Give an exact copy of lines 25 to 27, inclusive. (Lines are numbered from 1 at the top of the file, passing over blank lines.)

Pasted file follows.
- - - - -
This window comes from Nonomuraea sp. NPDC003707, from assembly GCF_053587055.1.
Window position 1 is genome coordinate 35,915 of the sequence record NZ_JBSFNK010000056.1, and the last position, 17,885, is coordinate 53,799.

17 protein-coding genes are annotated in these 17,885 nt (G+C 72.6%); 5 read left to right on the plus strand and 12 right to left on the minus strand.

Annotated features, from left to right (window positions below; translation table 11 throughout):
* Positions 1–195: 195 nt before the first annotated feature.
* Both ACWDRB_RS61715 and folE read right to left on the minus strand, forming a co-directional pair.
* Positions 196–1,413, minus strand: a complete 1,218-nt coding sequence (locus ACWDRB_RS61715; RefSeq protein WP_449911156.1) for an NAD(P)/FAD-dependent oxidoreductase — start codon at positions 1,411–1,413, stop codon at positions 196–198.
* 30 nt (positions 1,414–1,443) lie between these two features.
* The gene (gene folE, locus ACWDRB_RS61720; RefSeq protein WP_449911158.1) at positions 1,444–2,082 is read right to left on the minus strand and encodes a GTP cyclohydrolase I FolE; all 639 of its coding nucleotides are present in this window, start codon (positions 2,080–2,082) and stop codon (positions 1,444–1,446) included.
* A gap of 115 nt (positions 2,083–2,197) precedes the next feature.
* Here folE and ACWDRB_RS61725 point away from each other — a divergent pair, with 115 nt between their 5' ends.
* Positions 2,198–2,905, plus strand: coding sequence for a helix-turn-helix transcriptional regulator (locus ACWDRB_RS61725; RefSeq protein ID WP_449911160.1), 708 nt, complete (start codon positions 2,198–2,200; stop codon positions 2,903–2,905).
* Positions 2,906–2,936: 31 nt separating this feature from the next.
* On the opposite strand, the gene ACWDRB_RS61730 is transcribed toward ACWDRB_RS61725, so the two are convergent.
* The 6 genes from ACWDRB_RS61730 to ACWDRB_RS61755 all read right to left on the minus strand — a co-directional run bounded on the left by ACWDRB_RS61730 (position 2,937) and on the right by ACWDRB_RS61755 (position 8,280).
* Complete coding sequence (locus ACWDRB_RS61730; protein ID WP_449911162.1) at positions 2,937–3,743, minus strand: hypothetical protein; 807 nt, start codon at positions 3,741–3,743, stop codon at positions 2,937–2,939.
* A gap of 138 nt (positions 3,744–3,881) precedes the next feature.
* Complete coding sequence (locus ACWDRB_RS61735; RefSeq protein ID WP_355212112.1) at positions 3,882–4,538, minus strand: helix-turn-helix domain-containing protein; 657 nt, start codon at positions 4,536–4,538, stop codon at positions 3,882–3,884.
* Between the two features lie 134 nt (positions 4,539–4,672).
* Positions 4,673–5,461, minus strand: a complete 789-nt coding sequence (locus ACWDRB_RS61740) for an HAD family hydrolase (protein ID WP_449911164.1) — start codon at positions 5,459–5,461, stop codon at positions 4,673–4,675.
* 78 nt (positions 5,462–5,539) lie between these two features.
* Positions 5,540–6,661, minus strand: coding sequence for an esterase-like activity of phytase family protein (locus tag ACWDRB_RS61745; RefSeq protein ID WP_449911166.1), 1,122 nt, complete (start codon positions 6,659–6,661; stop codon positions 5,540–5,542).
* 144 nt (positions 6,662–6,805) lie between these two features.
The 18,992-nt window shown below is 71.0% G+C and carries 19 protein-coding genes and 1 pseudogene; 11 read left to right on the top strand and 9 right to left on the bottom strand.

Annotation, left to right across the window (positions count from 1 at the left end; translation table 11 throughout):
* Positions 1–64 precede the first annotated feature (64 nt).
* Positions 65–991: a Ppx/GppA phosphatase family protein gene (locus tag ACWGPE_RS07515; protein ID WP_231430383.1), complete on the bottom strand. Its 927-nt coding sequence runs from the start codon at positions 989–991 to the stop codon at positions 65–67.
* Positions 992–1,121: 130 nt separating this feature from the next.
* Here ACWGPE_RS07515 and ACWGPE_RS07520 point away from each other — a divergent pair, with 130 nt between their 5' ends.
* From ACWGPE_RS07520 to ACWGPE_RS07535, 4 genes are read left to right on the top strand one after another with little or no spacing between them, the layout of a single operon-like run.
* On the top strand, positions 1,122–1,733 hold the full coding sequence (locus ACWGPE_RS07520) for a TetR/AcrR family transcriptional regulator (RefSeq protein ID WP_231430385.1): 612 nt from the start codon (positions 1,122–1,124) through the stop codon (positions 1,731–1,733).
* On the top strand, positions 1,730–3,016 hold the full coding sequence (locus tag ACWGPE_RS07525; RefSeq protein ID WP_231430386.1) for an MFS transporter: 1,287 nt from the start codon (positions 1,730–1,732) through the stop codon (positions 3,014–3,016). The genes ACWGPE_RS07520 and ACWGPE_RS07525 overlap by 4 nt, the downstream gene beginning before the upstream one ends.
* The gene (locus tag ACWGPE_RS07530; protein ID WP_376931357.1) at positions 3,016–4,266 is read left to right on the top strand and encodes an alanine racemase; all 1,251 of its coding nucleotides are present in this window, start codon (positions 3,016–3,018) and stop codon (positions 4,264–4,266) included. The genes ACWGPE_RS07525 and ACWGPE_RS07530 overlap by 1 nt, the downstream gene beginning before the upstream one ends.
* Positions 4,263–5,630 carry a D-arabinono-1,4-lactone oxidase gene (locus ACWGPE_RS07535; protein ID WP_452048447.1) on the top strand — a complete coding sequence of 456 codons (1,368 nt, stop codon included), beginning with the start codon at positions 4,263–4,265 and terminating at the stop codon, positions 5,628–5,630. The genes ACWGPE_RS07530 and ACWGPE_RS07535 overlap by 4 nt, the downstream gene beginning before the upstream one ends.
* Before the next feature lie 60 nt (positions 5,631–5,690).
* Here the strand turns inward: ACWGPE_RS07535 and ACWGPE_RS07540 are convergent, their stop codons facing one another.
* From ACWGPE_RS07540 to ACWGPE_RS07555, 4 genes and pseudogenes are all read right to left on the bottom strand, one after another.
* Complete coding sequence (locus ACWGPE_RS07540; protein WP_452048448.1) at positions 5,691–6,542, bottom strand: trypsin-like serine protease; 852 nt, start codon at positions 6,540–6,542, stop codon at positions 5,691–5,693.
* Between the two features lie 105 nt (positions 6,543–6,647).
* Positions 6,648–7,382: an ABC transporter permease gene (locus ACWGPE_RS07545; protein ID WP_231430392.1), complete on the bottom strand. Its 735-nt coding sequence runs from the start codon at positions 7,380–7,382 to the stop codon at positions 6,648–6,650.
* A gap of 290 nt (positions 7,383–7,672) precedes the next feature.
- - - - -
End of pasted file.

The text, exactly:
Annotation, left to right across the window (positions count from 1 at the left end; translation table 11 throughout):
* Positions 1–64 precede the first annotated feature (64 nt).
* Positions 65–991: a Ppx/GppA phosphatase family protein gene (locus tag ACWGPE_RS07515; protein ID WP_231430383.1), complete on the bottom strand. Its 927-nt coding sequence runs from the start codon at positions 989–991 to the stop codon at positions 65–67.